African American men are one of the main groups impacted by the HIV/Aids epidemic.

What’s even more alarming is that gay men are affected in larger numbers than their straight counterparts. According to the CDC, the largest number of HIV infections in the United States were among young Black males. Unfortunately, 81% of those cases were same-gender-loving men.  

Island City Stage recently hosted the "Behind the Red Curtain," which was a free open forum that dived into topics about social issues of being African American, and the impact of AIDS in the Black community. The forum was held at Art Serve in Fort Lauderdale.

BTRC featured a panel of distinguished members from the LGBT community. The panelists were Lorenzo Robertson, who serves as the founder of the Ujima Men's Collective, Jim Jones who is the CEO of the Rapha Center, and Ederick Johnson, HIV specialist for Florida Department of Health. They were joined by HIV activist, author and photographer Jesse Brooks, a native of California. The forum was moderated by Worlds AIDS Museum Educational Center Director Terry Dyer. One of the topics that came up in the discussion was geared towards the gays in the Black church. Audience members and the panel had plenty to talk about when it came to this oh-so-familiar hot topic.

"Some of the messages we received when we were growing up indicated that we were not worthy,'' said author Jesse Brooks. "I was raised in the church and I was taught that I was going to hell because of who I was. Those thoughts were something that my mind consciously had to work against.”

The open forum was hosted in conjunction with the opening of the production of "One in Two," which will debut in South Florida on Aug. 4 at the Island City Stage. This captivating production is written by Donja R. Love and directed by NAACP theater award-winner Delicia Turner Sonnenberg. "One in Two" tells the story of the current HIV projection rate that indicates how one in two Black men who have sex with men, and one in four Latino men who have sex with men in the U.S. will be diagnosed with HIV during their lifetime. This statistic comes according to a study done in 2016 by researchers at the Centers for Disease Control and Prevention. Furthermore, this production will be extremely unique. For instance, the audience chooses which actor will have the coveted lead role each night. Lead role duties require the actor to play the role of a Black man who is diagnosed with HIV.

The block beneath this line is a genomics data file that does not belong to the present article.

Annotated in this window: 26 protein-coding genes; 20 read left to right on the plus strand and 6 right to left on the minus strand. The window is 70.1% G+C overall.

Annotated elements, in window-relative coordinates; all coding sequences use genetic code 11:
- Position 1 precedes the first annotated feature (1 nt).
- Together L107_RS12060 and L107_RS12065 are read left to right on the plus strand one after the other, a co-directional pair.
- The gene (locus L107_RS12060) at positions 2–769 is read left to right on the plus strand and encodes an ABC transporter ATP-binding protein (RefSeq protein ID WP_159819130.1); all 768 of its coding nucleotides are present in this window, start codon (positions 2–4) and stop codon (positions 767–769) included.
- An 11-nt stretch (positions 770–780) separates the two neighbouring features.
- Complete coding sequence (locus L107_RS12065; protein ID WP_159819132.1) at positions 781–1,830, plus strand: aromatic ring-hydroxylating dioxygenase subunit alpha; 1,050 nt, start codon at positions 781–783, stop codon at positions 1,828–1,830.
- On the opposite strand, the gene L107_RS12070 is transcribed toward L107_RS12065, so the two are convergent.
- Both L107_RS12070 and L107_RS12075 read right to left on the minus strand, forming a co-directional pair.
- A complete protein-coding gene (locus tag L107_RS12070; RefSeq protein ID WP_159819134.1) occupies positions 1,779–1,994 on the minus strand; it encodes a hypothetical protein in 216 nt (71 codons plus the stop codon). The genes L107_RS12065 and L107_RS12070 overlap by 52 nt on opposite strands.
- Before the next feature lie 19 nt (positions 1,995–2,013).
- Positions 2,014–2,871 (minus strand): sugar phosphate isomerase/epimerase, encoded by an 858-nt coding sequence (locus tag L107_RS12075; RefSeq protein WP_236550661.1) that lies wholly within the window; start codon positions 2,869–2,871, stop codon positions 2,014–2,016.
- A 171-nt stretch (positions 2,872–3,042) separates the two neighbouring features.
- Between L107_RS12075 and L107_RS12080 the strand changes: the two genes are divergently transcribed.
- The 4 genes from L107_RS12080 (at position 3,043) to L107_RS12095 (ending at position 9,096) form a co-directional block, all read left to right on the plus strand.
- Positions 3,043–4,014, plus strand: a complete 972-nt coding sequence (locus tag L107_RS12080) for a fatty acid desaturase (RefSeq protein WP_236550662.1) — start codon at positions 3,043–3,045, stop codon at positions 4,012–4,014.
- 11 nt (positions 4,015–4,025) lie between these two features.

Directed by Moxie Theatre in San Diego co-founder and NAACP theatre award-winner Delicia Turner Sonnenberg, “One in Two” refers to the current HIV projection rate that 1 in 2 Black men who have sex with men (MSM) and 1 in 4 Latino MSM in the U.S. will be diagnosed with HIV during their lifetime, according to a 2016 analysis by researchers at the CDC. Unlike other plays, in this production, the audience chooses nightly which actor must portray the lead character in this unforgiving story of a Black man diagnosed with HIV. Through humor and pathos, Donja R. Love has written a deeply personal call to action and created an unflinching portrait of being Black and gay in America today.  

Open and genuine conversations about HIV/Aids are not easy sessions for people to sit through. BTRC was a forum that allowed the panel to discuss these topics in a safe place that was dedicated to transparency and awareness. Audience members were also able to ask any questions, or discuss any issues that were adjacent to the issue of HIV/AIDS in the Black community.

"Some people don’t want to talk about HIV and some people don’t want to talk about being gay because they don’t want to lose their families,” said Lorenzo Robertson. "It becomes the over-arching reason why a lot of gays don’t talk about certain issues. It ultimately boils down to do I want my family, or do I want to be open.”

For more information, call (954) 928-9800 or visit The show will run until Sept. 4.